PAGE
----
Old Stars Don't Have Hot Jupiters

Hot Jupiters may not last long near Sun-like stars. Credit: NASA/JPL-Caltech

As we began to discover hundreds, then thousands of exoplanets, we found that there were two types of worlds unlike anything in our solar system. The first are super-Earths. These worlds straddle the line between large rocky worlds like Earth and small gas planets like Neptune. The second are hot Jupiters. Large gas giants that orbit their star in a matter of days. While there may be a super-Earth lurking at the outer edge of our solar system, we know our Sun has no hot Jupiters. This is a little surprising since close-orbiting gas giants seem to be fairly common. But a new study could explain why our solar system has no planet Vulcan.

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If Jupiter's Orbit got Weirder, it Would Actually Make Earth More Habitable

Io Eclipse on Jupiter from Juno Perijove 22 - NASA/JPL/Kevin Gill

Earth is not just habitable, it’s unusually habitable. It’s rather wet for a planet so close to its Sun, it’s geologically active, and it has a stable orbit, all of which are necessary for life as we know it. But there are also secondary advantages, such as not being constantly bombarded by large asteroids, and having a rotational axis that is fairly stable. This is due in part thanks to the planet Jupiter. The giant planet has helped clear the solar system of asteroid debris and may have helped stabilize the orbits of the inner planets. So life is good. But a new study shows that if Jupiter had a different orbit, life could be even better.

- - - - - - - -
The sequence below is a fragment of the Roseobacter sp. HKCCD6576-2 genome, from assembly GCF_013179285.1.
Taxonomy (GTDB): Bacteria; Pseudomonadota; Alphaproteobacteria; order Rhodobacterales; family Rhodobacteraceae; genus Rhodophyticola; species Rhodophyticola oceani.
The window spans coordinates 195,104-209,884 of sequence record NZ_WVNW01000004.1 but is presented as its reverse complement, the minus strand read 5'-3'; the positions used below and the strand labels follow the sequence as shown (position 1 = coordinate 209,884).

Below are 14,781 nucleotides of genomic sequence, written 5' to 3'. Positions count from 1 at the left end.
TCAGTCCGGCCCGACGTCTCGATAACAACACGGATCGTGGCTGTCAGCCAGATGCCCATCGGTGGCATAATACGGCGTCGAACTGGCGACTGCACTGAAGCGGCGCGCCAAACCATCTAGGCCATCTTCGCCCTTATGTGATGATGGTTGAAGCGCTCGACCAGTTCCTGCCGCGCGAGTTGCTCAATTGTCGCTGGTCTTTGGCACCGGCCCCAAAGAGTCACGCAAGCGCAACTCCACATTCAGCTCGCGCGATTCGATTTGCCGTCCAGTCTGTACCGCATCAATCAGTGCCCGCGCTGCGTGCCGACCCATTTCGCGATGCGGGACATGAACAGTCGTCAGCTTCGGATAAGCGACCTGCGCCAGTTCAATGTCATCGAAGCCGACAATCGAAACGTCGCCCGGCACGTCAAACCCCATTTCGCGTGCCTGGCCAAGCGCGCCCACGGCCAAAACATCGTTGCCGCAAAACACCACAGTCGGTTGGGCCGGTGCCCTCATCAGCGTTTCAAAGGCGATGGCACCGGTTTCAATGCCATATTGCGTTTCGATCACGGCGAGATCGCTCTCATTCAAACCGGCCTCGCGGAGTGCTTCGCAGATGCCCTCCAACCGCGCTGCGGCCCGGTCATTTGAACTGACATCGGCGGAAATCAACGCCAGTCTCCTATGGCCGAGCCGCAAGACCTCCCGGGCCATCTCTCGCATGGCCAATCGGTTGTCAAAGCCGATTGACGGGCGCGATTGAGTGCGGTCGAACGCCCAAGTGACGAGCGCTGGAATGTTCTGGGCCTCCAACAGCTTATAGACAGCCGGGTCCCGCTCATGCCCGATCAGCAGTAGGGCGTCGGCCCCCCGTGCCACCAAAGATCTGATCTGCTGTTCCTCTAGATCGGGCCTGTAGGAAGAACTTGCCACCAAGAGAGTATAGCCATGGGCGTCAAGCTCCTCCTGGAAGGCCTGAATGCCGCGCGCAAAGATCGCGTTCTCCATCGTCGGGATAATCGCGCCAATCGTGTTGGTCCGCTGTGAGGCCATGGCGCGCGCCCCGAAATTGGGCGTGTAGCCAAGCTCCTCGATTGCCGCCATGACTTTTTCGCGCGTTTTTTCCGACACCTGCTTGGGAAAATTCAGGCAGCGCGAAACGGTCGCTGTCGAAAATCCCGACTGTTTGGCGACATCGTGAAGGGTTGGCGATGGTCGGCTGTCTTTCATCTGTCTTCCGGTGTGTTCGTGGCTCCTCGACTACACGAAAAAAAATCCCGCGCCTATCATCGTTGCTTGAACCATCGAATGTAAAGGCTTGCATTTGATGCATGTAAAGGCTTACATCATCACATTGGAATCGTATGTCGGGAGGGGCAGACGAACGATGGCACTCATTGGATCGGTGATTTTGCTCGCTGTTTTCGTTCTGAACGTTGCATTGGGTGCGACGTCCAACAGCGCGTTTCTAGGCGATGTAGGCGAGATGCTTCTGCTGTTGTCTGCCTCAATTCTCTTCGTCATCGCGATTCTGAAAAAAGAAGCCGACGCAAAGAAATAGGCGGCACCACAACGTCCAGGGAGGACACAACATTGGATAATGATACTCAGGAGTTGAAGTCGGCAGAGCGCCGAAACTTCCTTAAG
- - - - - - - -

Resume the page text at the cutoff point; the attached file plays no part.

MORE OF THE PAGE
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Mini-Neptunes can Lose gas and Turn Into Super-Earths

An artist's illustration of the mini-Neptune TOI 560.01 losing its atmosphere and transitioning to a super-Earth. Image Credit: Image Credit: Adam Makarenko (Keck Observatory)

Can one type of planet become another? Can a mini-Neptune lose its atmosphere and become a super-Earth? Astronomers have found two examples of mini-Neptunes transitioning to super-Earths, and the discovery might help explain a noted “gap” in the size distribution of exoplanets.

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Exoplanetary System Found With 6 Worlds in Orbital Resonance

This artist’s impression shows the view from the planet in the TOI-178 system found orbiting furthest from the star. New research by Adrien Leleu and his colleagues with several telescopes, including ESO’s Very Large Telescope, has revealed that the system boasts six exoplanets and that all but the one closest to the star are locked in a rare rhythm as they move in their orbits. Image Credit: ESO/L. Calçada/spaceengine.org

200 light-years away from Earth, there’s a K-type main-sequence star named TOI (TESS Object of Interest) 178. When Adrian Leleu, an astrophysicist at the Center for Space and Habitability of the University of Bern, observed it, it appeared to have two planets orbiting it at roughly the same distance. But that turned out to be incorrect. In fact, six exoplanets orbit the smallish star.

And five of those six are locked into an unexpected orbital configuration.

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